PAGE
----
Diplomat Job Description
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Diplomats, also known as Foreign Service Officers in the United States, work to promote American interests abroad while upholding peace and protecting fellow citizens.
In partner with their host country, diplomats work on issues such as human trafficking and climate change, promote democratic development and support American businesses abroad by looking for opportunities and promoting fair trade and business practices. They also provide American visas to foreigners and support United States citizens living abroad.
Diplomats may work at any of the 270 embassies and consulates across the globe. A number of these postings are in demanding or even dangerous locales.
Types of Diplomats
There are five career tracks in the Foreign Service: consular, economic, management, political and public diplomacy.
- Consular Officers process visa applications from foreign nationals and provide assistance to American citizens.
- Economic Officers develop relationships in the local government, business community and agencies in order to further United States commercial and economic interests.
- Political Officers analyze the state of local politics to Washington and provide advice based on American interests and policies.
- Management Officers handle embassy operations such as the budget, real estate and staff.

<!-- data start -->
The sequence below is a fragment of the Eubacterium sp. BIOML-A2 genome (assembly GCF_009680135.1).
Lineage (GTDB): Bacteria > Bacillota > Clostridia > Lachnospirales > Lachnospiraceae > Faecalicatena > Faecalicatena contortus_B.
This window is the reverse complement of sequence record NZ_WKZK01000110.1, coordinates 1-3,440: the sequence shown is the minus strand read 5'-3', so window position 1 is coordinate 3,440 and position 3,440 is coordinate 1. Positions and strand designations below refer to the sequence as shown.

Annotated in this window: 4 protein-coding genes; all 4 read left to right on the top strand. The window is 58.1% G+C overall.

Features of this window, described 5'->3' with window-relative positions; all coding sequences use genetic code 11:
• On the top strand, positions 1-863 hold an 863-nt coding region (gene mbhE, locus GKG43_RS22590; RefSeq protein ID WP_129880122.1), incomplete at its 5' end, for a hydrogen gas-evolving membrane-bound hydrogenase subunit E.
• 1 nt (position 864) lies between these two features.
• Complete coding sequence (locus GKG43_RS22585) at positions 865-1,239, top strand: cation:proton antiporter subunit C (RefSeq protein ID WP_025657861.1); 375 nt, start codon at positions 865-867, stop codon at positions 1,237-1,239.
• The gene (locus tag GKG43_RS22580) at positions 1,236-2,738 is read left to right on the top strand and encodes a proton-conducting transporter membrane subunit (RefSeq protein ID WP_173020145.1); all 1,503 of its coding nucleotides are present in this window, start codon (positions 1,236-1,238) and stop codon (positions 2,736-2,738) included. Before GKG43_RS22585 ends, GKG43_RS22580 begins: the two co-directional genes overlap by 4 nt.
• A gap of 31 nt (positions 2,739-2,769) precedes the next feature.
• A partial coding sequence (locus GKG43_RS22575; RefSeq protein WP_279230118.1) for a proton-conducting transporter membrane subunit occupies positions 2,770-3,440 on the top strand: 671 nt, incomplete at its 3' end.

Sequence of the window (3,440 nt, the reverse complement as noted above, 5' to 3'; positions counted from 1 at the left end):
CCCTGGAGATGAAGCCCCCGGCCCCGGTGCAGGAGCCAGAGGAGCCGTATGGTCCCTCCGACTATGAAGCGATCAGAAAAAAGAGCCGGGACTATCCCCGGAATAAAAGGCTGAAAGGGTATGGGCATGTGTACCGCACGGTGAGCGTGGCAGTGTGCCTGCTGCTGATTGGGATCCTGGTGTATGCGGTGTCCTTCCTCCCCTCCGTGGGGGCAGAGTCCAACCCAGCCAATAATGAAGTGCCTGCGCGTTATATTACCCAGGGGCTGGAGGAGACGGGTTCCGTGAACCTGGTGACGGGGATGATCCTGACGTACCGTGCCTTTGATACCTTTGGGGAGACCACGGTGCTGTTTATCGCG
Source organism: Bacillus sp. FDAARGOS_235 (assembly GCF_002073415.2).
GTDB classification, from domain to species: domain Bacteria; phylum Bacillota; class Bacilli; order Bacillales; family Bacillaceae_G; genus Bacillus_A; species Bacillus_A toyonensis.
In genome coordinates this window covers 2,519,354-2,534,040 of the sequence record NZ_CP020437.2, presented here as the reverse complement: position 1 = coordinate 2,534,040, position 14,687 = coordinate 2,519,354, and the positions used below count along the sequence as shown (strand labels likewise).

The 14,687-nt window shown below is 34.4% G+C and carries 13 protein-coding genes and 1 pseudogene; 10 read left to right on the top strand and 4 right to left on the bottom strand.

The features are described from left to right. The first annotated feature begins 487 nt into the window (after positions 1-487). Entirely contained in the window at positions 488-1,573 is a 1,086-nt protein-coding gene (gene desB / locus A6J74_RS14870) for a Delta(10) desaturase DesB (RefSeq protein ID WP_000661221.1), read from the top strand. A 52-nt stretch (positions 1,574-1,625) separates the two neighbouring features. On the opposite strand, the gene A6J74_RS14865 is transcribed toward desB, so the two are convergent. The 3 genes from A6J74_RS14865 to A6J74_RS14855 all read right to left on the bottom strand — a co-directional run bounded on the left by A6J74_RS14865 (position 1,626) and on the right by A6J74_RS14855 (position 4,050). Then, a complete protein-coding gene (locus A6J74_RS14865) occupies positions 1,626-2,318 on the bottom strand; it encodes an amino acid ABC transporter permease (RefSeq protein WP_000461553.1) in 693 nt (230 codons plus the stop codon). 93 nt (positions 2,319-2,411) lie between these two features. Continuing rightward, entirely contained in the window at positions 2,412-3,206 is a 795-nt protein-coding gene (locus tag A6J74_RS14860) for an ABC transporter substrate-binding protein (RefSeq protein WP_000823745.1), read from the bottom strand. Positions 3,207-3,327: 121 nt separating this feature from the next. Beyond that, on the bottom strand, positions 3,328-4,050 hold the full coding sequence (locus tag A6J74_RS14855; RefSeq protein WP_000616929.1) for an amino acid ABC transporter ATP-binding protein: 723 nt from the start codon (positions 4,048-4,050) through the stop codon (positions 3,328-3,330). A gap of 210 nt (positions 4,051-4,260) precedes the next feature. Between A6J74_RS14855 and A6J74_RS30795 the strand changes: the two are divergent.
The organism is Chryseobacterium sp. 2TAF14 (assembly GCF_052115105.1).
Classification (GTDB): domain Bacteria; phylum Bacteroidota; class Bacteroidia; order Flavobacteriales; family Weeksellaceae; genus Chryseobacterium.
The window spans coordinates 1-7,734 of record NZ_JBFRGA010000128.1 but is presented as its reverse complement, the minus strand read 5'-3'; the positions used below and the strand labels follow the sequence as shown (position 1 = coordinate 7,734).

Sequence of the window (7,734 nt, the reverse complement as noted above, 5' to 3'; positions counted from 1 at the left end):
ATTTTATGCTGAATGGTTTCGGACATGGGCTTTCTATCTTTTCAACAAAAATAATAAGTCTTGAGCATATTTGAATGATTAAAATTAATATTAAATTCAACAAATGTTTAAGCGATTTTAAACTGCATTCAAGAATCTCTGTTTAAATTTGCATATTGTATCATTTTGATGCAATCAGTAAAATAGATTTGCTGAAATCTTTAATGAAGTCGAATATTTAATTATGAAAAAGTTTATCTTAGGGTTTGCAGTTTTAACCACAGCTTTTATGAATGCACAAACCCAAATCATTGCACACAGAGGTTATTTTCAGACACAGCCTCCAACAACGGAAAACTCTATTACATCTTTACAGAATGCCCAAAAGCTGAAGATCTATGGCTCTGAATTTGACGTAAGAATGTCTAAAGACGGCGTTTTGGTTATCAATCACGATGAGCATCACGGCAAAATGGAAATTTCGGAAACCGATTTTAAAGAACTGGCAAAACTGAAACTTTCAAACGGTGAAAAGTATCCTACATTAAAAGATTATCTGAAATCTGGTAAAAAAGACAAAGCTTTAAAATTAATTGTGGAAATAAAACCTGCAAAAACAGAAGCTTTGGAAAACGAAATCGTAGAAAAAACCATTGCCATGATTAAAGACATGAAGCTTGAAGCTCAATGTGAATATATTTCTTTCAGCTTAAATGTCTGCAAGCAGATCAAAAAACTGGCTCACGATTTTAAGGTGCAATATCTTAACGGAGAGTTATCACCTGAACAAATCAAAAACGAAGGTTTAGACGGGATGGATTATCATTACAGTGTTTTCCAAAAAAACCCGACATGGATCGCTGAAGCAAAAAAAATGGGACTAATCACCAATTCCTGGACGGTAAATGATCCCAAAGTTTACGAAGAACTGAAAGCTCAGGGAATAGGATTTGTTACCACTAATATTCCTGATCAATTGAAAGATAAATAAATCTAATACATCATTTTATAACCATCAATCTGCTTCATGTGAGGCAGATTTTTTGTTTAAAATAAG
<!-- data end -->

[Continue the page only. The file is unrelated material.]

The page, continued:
- Public Diplomacy Officers work with local media to communicate American values and traditions. They also manage exchange programs and set up cultural programs.
Becoming a Diplomat
Diplomats must have a bachelor's degree in a pertinent subject, such as international relations, law, economics, journalism or business administration, must have lived or studied overseas, and must have work experience in their chosen career track.
Once you have selected your track, you must take the Foreign Service Officer Test at your assigned test center. If you pass the exam, you will be asked to submit a personal narrative and undergo a day-long oral assessment. After this step, medical and security clearances are required and a final review panel looks over your entire application. Successful candidates are then put on an official register. Your chances of passing increase if you know a second language or are a military veteran.
Fellowships and internships in the Foreign Service are also available to students at the undergraduate level and up or established professionals.
All areas of diplomacy require excellent English, knowledge of world history and geography as well as social and political issues as well as understanding of U.S. government, history, culture, society, the Constitution, economy and political systems. The U.S. Department of State also recommends having computer skills plus a knowledge of fundamental economic principals, statistics, math and management practices.
Your chosen career track may require in-depth knowledge of laws and pending legislation relating to the Foreign Service, national policy issues, international economics or media resources.
Due to the challenging nature of the job, diplomats need to be highly adaptable and able to tolerate stress well. Strong communication and interpersonal skills are a must, as is problem-solving ability, initiative, leadership and integrity. Being able to manage your own time, plan and make priorities are also essential in all career tracks of diplomacy.
Alana Vye is a Canadian writer living abroad. She had a Bachelor of Arts in English literature from the University of Toronto and has worked in online marketing and publicity. She's also an avid traveler who has visited Asia, Europe and Central America.